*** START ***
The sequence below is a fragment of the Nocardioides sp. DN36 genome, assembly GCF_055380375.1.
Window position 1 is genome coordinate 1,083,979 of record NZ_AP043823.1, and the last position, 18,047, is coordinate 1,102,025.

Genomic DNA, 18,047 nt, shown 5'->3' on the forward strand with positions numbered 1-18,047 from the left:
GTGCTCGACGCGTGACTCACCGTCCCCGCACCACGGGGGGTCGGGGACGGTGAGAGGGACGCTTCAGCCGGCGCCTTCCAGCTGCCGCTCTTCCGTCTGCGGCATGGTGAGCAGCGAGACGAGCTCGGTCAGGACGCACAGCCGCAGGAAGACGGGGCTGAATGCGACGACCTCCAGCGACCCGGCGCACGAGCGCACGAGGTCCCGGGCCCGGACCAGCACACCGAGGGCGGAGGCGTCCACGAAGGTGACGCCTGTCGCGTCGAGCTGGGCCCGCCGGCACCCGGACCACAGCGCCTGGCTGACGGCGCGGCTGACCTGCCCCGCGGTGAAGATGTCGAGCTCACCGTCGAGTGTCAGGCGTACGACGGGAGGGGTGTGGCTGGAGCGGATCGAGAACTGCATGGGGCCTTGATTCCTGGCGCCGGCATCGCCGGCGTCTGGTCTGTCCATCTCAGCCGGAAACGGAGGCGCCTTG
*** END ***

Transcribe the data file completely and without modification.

The sequence below is a fragment of the Nocardioides sp. DN36 genome, assembly GCF_055380375.1.
Window position 1 is genome coordinate 1,083,979 of record NZ_AP043823.1, and the last position, 18,047, is coordinate 1,102,025.

Genomic DNA, 18,047 nt, shown 5'->3' on the forward strand with positions numbered 1-18,047 from the left:
GTGCTCGACGCGTGACTCACCGTCCCCGCACCACGGGGGGTCGGGGACGGTGAGAGGGACGCTTCAGCCGGCGCCTTCCAGCTGCCGCTCTTCCGTCTGCGGCATGGTGAGCAGCGAGACGAGCTCGGTCAGGACGCACAGCCGCAGGAAGACGGGGCTGAATGCGACGACCTCCAGCGACCCGGCGCACGAGCGCACGAGGTCCCGGGCCCGGACCAGCACACCGAGGGCGGAGGCGTCCACGAAGGTGACGCCTGTCGCGTCGAGCTGGGCCCGCCGGCACCCGGACCACAGCGCCTGGCTGACGGCGCGGCTGACCTGCCCCGCGGTGAAGATGTCGAGCTCACCGTCGAGTGTCAGGCGTACGACGGGAGGGGTGTGGCTGGAGCGGATCGAGAACTGCATGGGGCCTTGATTCCTGGCGCCGGCATCGCCGGCGTCTGGTCTGTCCATCTCAGCCGGAAACGGAGGCGCCTTG